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Selected Poems of Kell Robertson
Edited by GL Brower (Lummox Press, 2021)
Review by John Macker

Outlaw troubadour and poet Kell Robertson lived for many years in New Mexico and died on a friend’s property near Santa Fe, in 2011, after seventy-one years of mostly hard living, songwriting, nomadism, playing guitar and composing poetry. He knew most everyone of the era, especially those who came through Albuquerque, Taos and Placitas: Robert Creeley, Gene Frumkin, Larry Goodell, Ed Dorn and others.

Placitas poet and publisher Gary Brower has worked for years getting Ride Easy! assembled and published. A labor of love! It went through several exploratory publishers over the years before RD Armstrong’s Lummox Press finally took it on⸺ a thorough and respectful 333 pages of essays, tribute poems, interview and Kell’s own word slingings; most of them resurrected from well-meaning but woefully obscure small press chapbooks.

Lawrence Ferlinghetti once wrote that Kell was “one fine cowboy-poet” and “the voice of the Real America out there.” This volume illuminates how Kell strived beyond just “cowboy” and sought a loftier profile full of memorable songs and renegade words, even if his physical existence was often at odds with his aspirations.

In this collection he’s feted by both close friends and poetic associates in generous essays and tribute poems. But it’s his own work, I think, that will last beyond his image as a result.

Brower, a retired professor, author and once editor of the excellent poetry journal, Malpais Review, has collected all of Kell’s chapbooks and painstakingly reprinted his best work, the poems that truly capture the spirit, textures and landscapes of Kell’s hardscrabble life: yes, he was possessed by the fire of alcohol, he writes of guns as much as he does women, his landscapes are not necessarily compassionate witnesses. He spends too much of his time at the mercy of the elements; but there’s an obvious nobility to his mission, the writing is still sacred ground; the Greyhound bus stations, the marginal American motels and certainly, some of his more colorful predicaments are all fodder for his imagination.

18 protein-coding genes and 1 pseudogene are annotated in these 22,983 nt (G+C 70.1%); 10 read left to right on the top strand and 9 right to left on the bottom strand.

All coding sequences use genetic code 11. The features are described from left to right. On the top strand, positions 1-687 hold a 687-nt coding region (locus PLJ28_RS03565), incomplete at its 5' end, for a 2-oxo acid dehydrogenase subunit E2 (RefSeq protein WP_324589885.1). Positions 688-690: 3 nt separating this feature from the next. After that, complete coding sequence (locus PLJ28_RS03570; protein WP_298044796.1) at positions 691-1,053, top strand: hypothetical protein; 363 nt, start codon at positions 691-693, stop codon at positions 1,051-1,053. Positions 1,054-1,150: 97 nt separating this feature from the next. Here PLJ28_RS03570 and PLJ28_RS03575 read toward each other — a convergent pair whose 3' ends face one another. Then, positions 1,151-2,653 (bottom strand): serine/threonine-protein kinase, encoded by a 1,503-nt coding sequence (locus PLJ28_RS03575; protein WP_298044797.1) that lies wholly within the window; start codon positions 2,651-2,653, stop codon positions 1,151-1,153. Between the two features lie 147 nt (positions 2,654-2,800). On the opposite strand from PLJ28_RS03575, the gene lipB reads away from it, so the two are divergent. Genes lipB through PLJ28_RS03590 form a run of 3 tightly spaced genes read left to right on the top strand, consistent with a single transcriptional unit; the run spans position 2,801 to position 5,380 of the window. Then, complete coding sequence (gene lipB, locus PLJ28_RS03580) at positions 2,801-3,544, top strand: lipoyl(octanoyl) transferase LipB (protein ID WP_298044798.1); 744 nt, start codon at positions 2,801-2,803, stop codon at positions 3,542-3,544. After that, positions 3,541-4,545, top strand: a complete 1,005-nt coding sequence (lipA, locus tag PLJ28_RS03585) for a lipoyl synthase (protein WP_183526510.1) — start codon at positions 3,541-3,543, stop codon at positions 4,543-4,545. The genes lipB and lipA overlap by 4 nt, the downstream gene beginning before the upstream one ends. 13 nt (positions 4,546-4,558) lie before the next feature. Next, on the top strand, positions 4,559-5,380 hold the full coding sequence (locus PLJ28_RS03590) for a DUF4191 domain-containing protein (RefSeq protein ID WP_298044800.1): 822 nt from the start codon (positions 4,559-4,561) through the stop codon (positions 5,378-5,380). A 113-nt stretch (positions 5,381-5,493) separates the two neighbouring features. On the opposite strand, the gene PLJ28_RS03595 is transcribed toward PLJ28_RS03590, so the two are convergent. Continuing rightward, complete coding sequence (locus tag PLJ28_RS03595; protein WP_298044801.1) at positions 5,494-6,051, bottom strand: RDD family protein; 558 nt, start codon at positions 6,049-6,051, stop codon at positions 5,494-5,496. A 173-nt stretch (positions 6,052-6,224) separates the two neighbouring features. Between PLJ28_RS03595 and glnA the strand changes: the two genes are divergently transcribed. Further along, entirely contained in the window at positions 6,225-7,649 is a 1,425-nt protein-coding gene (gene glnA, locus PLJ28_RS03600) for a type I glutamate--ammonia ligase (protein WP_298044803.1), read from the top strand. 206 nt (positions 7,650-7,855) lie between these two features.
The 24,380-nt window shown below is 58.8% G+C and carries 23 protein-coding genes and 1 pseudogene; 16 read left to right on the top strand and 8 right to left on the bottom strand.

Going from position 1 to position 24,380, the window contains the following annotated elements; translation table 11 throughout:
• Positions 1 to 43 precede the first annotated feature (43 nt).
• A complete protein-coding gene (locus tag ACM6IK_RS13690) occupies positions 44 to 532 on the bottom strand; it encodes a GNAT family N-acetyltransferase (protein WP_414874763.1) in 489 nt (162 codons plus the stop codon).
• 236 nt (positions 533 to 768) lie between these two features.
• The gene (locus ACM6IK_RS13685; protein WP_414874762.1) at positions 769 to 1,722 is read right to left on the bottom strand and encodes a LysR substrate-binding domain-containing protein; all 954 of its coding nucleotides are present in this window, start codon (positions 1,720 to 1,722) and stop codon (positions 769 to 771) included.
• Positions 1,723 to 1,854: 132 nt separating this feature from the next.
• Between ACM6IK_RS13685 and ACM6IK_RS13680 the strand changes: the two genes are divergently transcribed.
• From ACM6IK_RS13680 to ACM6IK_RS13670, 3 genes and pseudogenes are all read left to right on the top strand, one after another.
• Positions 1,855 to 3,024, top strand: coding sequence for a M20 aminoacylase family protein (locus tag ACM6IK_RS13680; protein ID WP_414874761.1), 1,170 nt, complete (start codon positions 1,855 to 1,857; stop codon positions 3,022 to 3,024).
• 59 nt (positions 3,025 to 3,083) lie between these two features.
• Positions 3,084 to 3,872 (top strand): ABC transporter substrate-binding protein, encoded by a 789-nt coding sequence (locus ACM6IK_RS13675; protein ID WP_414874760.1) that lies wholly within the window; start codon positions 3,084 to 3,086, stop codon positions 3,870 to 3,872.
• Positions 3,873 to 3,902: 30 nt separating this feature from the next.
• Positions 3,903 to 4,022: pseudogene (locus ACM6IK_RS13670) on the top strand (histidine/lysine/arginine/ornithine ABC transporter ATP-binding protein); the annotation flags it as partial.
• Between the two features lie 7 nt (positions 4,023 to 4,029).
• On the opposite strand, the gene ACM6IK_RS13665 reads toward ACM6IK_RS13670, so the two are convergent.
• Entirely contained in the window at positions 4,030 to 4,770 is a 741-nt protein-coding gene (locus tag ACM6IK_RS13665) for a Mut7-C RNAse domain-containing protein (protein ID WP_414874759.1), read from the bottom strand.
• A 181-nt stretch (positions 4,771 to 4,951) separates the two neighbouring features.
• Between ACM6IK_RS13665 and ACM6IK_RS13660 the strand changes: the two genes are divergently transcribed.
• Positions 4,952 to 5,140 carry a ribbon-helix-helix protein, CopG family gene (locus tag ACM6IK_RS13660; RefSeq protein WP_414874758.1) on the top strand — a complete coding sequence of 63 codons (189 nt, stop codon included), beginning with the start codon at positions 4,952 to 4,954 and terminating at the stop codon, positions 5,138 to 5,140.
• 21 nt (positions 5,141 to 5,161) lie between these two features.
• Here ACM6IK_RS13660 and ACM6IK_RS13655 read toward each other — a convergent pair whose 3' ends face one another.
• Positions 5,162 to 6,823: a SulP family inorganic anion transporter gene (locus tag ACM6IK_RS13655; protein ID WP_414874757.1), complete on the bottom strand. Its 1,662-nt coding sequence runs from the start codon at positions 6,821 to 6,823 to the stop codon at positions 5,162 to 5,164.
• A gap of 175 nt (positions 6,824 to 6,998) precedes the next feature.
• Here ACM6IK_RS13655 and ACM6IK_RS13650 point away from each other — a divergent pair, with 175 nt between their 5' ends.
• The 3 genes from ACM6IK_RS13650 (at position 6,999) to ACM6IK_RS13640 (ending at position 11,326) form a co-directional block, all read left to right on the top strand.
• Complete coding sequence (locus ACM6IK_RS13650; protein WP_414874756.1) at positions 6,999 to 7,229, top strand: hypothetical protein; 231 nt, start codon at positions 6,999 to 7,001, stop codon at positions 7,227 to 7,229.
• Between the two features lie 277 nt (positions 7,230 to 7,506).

The titles of his chapbooks tell us much of what the songs and poems were about: Outlaw Fires, Oh, I’d Sing Alright, The Eyes of Jesse James, A Horse Called Desperation, Honky Tonk Cantos & Drunkard’s Dreams. There you have it, Kell’s musical soul reaching out to the sometimes rapturously aloof heart of America.

But as Ride Easy! demonstrates, America never really closed down on him, it shared its deserts, honky-tonks and rich sunsets and he persevered with six-string guitar and manual typewriter.

In an older poem to a friend, he writes what could have been a desperado’s epitaph:

We have our lanky anarchy & what dreams we save.